Gotta Do It

I have hedged, hammered and hawed all over this for too long. I’ve been avoiding for too long. Y’all have been good about pointing that out, and while I’ve been receptive in some areas, I often deflect some of the most obvious suggestions and measures that might move me forward.

It’s about being in the proper space developmentally in order to do what needs to be done. I’ve covered some significant distance these past few months doing independent study with a little help from my blog friends. Y’all do what you can and I SO appreciate it! So now I need to advance more and I’m feeling stuck. It’s time to get that local therapist’s number programmed into my cell and make the call for some professional coaching on how to proceed. I’ve talked about it before, and will keep talking about it until I get it done. Then I’ll talk about it some more.

Yesterday, as I was walking out of the house (and writing yesterday’s post in my head) it occurred to me that I’m about tapped out. I’ve probably been out of my league for quite some time but getting up to speed on Schnarch’s approach might help save some time in the long run. Hopefully this guy will be up on it. It’s hard to imagine a marriage or sex therapist who wouldn’t but that’s sometimes the way things go out here in the sticks.

The recent comments by someone identifying herself as Kathy also made me aware that I need to go deeper to acquire more tools and resources. The average layperson has a basic assortment of tools at their disposal in order to take on various relationship and psychological issues. Thanks to self-hep books and the internet, more people are accessing more information but it is often not very good information. Many of the options and suggestions new readers bring in tend to be of a more shallow nature. For instance, for the woman who is married to a guy who doesn’t want sex; how often have you heard, “You need to wear sexy lingerie and spice it up!” If you’re a guy in the same position, we always hear, “You need to do more around the house and take more time with the kids and give her more time to herself!” Other offers involve being more considerate, being less selfish, doing something for yourself, find a hobby, get a pet, talk it out, practice better communication skills, be more affectionate in a nonsexual way, speak the proper love language, nonsexual date nights, buy more gifts, take the pressure off, fix yourself, be less judgmental, more empathetic listening, sensory nonsexual exercises, more physical exercise, eat healthier, lose weight, penis enhancement, breast augmentation, Viagra, wild oats, wild yams, ginseng…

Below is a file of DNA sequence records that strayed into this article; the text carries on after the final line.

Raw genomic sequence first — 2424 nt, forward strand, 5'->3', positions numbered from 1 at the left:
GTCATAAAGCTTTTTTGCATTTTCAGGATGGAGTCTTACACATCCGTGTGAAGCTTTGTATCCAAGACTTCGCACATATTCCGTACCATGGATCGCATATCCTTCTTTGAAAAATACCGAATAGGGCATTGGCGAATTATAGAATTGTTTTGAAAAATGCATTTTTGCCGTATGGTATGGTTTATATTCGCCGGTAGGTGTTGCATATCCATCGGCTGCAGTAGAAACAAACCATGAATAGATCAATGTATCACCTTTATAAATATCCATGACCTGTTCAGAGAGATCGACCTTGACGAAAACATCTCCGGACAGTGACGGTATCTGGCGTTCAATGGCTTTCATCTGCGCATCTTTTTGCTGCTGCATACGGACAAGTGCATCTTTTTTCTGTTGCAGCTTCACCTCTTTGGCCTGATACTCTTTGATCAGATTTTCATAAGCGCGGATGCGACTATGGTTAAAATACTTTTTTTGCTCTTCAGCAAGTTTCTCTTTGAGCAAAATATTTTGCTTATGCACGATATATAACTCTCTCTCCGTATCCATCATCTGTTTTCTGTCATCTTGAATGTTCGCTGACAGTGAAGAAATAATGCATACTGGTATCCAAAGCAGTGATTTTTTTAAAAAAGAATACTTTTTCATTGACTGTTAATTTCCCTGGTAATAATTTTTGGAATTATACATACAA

I’m sure I’m missing some.

It’s not that these are bad suggestions. Most of them are pretty good and can serve a purpose. But after a few years and trying several variations of these, it might be time to drill deeper. The standard plays don’t always work and then it might be time to go for something different. No guarantees there, as my chastity play clearly illustrates, but it did represent a pretty good effort in creativity and thinking outside the box. I got some useful information there that may yet prove to be useful down the road. In fact, I need to process that from a more Schnarchian paradigm to see what comes up. The most important thing is to keep at it and to keep driving for progress, such as it is. Writing and blogging has been an invaluable tool to help me process so I need to keep investing the time into doing that, even if never makes the blog.


9 Responses to Gotta Do It

  1. aphron says:

    Good luck to you. I hope it helps. Will Arwyn be open to joint counseling?

  2. FTN says:

    Just don’t forget… Arwyn is a fragile, stunted and vulnerable flower.

    Sorry, I had trouble typing that without laughing just a bit.

    You could have made the appointment with the counselor in half the time it took you to write this entry. Come on, buck up and make the call! THEN the fun will begin!